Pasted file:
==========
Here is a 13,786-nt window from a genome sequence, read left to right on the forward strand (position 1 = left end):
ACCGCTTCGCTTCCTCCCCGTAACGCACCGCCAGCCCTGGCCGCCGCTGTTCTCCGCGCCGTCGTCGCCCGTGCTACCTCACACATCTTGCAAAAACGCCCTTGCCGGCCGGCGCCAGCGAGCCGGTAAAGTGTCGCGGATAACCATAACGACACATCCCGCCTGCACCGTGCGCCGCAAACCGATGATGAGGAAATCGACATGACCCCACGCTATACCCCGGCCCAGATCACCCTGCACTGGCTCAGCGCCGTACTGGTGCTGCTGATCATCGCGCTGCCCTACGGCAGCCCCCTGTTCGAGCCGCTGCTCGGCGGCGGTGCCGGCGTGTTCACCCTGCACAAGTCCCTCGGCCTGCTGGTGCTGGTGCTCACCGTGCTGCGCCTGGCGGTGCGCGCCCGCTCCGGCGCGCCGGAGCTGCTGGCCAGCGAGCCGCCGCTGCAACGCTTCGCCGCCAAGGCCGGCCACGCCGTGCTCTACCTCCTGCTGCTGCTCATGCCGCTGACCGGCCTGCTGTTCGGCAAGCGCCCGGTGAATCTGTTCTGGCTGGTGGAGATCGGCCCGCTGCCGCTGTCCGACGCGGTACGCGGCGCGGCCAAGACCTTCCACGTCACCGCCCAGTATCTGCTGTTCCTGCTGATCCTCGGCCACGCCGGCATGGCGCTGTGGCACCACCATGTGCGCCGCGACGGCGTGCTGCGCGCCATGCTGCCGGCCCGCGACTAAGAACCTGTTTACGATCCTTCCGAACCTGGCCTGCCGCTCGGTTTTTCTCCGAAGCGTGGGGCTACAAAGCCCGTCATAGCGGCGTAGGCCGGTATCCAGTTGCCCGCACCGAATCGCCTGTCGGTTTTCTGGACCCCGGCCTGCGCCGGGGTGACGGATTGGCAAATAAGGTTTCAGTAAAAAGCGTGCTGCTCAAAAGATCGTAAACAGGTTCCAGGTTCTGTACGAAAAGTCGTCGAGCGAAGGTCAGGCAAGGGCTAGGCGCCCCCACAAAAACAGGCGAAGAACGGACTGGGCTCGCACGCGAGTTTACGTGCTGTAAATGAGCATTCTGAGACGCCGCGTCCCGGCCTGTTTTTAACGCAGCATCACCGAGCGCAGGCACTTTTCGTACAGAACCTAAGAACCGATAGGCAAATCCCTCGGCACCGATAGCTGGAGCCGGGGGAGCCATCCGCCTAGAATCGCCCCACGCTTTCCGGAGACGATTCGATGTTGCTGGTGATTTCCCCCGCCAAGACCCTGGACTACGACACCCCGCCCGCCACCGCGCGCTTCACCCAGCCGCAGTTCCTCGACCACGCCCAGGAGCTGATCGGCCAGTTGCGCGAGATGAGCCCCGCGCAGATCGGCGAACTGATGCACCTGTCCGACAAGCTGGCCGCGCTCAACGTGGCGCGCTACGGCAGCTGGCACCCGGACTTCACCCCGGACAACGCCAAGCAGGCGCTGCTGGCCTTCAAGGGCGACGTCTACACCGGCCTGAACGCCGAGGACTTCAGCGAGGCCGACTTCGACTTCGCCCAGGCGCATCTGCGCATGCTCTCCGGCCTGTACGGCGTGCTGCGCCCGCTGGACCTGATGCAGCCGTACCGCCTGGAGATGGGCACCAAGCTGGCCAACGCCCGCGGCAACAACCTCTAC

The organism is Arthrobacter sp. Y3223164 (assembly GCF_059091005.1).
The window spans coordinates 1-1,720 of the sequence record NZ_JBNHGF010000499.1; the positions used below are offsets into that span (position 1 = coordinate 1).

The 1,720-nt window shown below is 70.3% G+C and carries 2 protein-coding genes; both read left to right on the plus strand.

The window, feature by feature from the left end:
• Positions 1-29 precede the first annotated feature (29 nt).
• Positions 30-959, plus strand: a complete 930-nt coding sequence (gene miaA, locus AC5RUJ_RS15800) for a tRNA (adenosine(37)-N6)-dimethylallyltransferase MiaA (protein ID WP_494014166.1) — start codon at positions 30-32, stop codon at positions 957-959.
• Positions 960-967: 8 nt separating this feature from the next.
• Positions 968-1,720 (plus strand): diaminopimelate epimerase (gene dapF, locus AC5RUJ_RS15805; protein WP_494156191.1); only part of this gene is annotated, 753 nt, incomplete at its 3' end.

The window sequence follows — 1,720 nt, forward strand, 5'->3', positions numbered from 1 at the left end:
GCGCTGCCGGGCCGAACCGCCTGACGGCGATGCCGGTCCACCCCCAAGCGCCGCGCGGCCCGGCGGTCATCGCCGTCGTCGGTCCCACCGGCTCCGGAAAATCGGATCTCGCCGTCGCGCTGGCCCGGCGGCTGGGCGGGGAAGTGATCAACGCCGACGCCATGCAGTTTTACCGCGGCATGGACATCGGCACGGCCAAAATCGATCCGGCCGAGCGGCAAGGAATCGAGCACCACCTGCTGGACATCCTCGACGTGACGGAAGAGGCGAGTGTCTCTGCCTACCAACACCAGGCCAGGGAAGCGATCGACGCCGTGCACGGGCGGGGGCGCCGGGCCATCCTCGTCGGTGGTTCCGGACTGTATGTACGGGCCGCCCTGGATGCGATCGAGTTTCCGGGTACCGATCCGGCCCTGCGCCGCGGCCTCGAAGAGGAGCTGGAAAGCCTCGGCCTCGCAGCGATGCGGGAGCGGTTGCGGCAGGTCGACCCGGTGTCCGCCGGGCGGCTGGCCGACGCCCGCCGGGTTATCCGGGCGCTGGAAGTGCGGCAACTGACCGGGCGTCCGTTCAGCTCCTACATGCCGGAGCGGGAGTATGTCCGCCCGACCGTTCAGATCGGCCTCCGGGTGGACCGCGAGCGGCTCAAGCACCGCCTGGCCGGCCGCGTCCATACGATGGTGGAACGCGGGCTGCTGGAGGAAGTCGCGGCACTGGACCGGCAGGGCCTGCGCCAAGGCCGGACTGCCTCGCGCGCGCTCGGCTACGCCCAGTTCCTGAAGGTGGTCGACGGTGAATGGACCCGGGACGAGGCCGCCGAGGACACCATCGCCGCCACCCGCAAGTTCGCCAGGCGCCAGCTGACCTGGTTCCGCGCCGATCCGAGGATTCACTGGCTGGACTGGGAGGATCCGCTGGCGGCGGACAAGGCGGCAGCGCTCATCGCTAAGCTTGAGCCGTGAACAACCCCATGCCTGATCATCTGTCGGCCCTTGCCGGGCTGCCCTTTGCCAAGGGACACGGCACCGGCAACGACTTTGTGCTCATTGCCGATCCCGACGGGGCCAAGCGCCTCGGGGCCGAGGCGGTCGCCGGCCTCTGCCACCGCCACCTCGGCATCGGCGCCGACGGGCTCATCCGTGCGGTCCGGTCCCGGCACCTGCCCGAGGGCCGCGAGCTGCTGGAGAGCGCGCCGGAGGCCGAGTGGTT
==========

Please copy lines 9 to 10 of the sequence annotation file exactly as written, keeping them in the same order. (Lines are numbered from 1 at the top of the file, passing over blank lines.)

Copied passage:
• Positions 960-967: 8 nt separating this feature from the next.
• Positions 968-1,720 (plus strand): diaminopimelate epimerase (gene dapF, locus AC5RUJ_RS15805; protein WP_494156191.1); only part of this gene is annotated, 753 nt, incomplete at its 3' end.